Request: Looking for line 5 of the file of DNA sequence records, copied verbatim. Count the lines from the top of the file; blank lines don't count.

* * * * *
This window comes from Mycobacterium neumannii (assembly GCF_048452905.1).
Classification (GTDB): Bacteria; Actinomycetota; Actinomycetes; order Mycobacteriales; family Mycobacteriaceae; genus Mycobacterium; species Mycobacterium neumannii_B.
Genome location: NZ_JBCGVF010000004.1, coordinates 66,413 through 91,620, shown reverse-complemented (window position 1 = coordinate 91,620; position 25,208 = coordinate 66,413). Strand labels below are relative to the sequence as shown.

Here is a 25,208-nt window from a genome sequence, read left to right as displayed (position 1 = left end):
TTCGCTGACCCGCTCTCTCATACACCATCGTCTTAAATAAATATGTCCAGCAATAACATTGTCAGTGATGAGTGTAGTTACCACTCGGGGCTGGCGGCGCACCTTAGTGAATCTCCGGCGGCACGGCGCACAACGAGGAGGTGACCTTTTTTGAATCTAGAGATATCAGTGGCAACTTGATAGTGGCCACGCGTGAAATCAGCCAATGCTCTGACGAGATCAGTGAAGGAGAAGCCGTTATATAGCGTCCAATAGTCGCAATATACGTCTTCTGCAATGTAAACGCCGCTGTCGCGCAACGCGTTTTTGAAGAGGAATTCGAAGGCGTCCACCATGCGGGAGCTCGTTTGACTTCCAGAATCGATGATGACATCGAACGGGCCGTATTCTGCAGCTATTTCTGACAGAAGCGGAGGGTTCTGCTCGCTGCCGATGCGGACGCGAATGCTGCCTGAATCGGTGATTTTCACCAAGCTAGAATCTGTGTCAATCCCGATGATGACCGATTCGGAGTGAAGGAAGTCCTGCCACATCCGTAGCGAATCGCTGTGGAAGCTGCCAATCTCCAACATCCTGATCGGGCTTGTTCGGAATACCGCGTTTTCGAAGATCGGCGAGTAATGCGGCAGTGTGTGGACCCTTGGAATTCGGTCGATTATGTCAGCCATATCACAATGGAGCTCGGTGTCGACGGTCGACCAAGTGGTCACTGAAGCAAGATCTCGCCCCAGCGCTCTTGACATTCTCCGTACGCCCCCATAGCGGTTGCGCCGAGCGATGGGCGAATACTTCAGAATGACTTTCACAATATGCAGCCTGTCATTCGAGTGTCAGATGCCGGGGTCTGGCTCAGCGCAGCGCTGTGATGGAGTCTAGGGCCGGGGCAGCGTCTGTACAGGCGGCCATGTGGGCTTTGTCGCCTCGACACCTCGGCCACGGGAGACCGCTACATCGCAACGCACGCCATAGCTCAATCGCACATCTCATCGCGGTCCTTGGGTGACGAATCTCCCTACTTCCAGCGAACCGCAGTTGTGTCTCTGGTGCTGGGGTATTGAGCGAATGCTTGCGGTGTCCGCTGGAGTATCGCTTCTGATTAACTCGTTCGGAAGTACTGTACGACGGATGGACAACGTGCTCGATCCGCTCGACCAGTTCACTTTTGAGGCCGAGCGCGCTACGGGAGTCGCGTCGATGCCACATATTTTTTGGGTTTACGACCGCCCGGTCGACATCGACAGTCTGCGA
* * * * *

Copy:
TTCGCTGACCCGCTCTCTCATACACCATCGTCTTAAATAAATATGTCCAGCAATAACATTGTCAGTGATGAGTGTAGTTACCACTCGGGGCTGGCGGCGCACCTTAGTGAATCTCCGGCGGCACGGCGCACAACGAGGAGGTGACCTTTTTTGAATCTAGAGATATCAGTGGCAACTTGATAGTGGCCACGCGTGAAATCAGCCAATGCTCTGACGAGATCAGTGAAGGAGAAGCCGTTATATAGCGTCCAATAGTCGCAATATACGTCTTCTGCAATGTAAACGCCGCTGTCGCGCAACGCGTTTTTGAAGAGGAATTCGAAGGCGTCCACCATGCGGGAGCTCGTTTGACTTCCAGAATCGATGATGACATCGAACGGGCCGTATTCTGCAGCTATTTCTGACAGAAGCGGAGGGTTCTGCTCGCTGCCGATGCGGACGCGAATGCTGCCTGAATCGGTGATTTTCACCAAGCTAGAATCTGTGTCAATCCCGATGATGACCGATTCGGAGTGAAGGAAGTCCTGCCACATCCGTAGCGAATCGCTGTGGAAGCTGCCAATCTCCAACATCCTGATCGGGCTTGTTCGGAATACCGCGTTTTCGAAGATCGGCGAGTAATGCGGCAGTGTGTGGACCCTTGGAATTCGGTCGATTATGTCAGCCATATCACAATGGAGCTCGGTGTCGACGGTCGACCAAGTGGTCACTGAAGCAAGATCTCGCCCCAGCGCTCTTGACATTCTCCGTACGCCCCCATAGCGGTTGCGCCGAGCGATGGGCGAATACTTCAGAATGACTTTCACAATATGCAGCCTGTCATTCGAGTGTCAGATGCCGGGGTCTGGCTCAGCGCAGCGCTGTGATGGAGTCTAGGGCCGGGGCAGCGTCTGTACAGGCGGCCATGTGGGCTTTGTCGCCTCGACACCTCGGCCACGGGAGACCGCTACATCGCAACGCACGCCATAGCTCAATCGCACATCTCATCGCGGTCCTTGGGTGACGAATCTCCCTACTTCCAGCGAACCGCAGTTGTGTCTCTGGTGCTGGGGTATTGAGCGAATGCTTGCGGTGTCCGCTGGAGTATCGCTTCTGATTAACTCGTTCGGAAGTACTGTACGACGGATGGACAACGTGCTCGATCCGCTCGACCAGTTCACTTTTGAGGCCGAGCGCGCTACGGGAGTCGCGTCGATGCCACATATTTTTTGGGTTTACGACCGCCCGGTCGACATCGACAGTCTGCGA